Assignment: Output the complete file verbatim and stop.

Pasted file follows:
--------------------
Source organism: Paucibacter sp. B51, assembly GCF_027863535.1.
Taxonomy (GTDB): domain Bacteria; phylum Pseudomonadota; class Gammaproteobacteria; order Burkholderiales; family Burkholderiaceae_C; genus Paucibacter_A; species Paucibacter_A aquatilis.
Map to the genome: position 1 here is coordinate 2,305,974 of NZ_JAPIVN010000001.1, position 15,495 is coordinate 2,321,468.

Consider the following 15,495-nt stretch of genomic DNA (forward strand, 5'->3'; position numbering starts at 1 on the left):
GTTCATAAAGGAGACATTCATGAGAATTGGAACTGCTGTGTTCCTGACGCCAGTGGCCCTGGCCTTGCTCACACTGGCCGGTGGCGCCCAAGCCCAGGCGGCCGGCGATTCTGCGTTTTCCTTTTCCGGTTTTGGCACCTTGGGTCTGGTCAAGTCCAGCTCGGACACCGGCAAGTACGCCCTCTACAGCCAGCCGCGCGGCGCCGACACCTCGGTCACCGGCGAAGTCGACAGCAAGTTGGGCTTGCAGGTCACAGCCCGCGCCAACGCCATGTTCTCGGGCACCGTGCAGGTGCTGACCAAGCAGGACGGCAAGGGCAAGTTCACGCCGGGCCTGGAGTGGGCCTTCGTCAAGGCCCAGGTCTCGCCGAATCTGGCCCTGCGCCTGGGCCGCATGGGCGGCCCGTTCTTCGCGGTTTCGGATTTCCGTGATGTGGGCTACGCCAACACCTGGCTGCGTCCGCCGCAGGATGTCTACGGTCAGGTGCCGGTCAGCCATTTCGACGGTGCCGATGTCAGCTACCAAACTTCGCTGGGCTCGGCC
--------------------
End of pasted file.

Source organism: Paucibacter sp. B51, assembly GCF_027863535.1.
Taxonomy (GTDB): domain Bacteria; phylum Pseudomonadota; class Gammaproteobacteria; order Burkholderiales; family Burkholderiaceae_C; genus Paucibacter_A; species Paucibacter_A aquatilis.
Map to the genome: position 1 here is coordinate 2,305,974 of NZ_JAPIVN010000001.1, position 15,495 is coordinate 2,321,468.

Consider the following 15,495-nt stretch of genomic DNA (forward strand, 5'->3'; position numbering starts at 1 on the left):
GTTCATAAAGGAGACATTCATGAGAATTGGAACTGCTGTGTTCCTGACGCCAGTGGCCCTGGCCTTGCTCACACTGGCCGGTGGCGCCCAAGCCCAGGCGGCCGGCGATTCTGCGTTTTCCTTTTCCGGTTTTGGCACCTTGGGTCTGGTCAAGTCCAGCTCGGACACCGGCAAGTACGCCCTCTACAGCCAGCCGCGCGGCGCCGACACCTCGGTCACCGGCGAAGTCGACAGCAAGTTGGGCTTGCAGGTCACAGCCCGCGCCAACGCCATGTTCTCGGGCACCGTGCAGGTGCTGACCAAGCAGGACGGCAAGGGCAAGTTCACGCCGGGCCTGGAGTGGGCCTTCGTCAAGGCCCAGGTCTCGCCGAATCTGGCCCTGCGCCTGGGCCGCATGGGCGGCCCGTTCTTCGCGGTTTCGGATTTCCGTGATGTGGGCTACGCCAACACCTGGCTGCGTCCGCCGCAGGATGTCTACGGTCAGGTGCCGGTCAGCCATTTCGACGGTGCCGATGTCAGCTACCAAACTTCGCTGGGCTCGGCC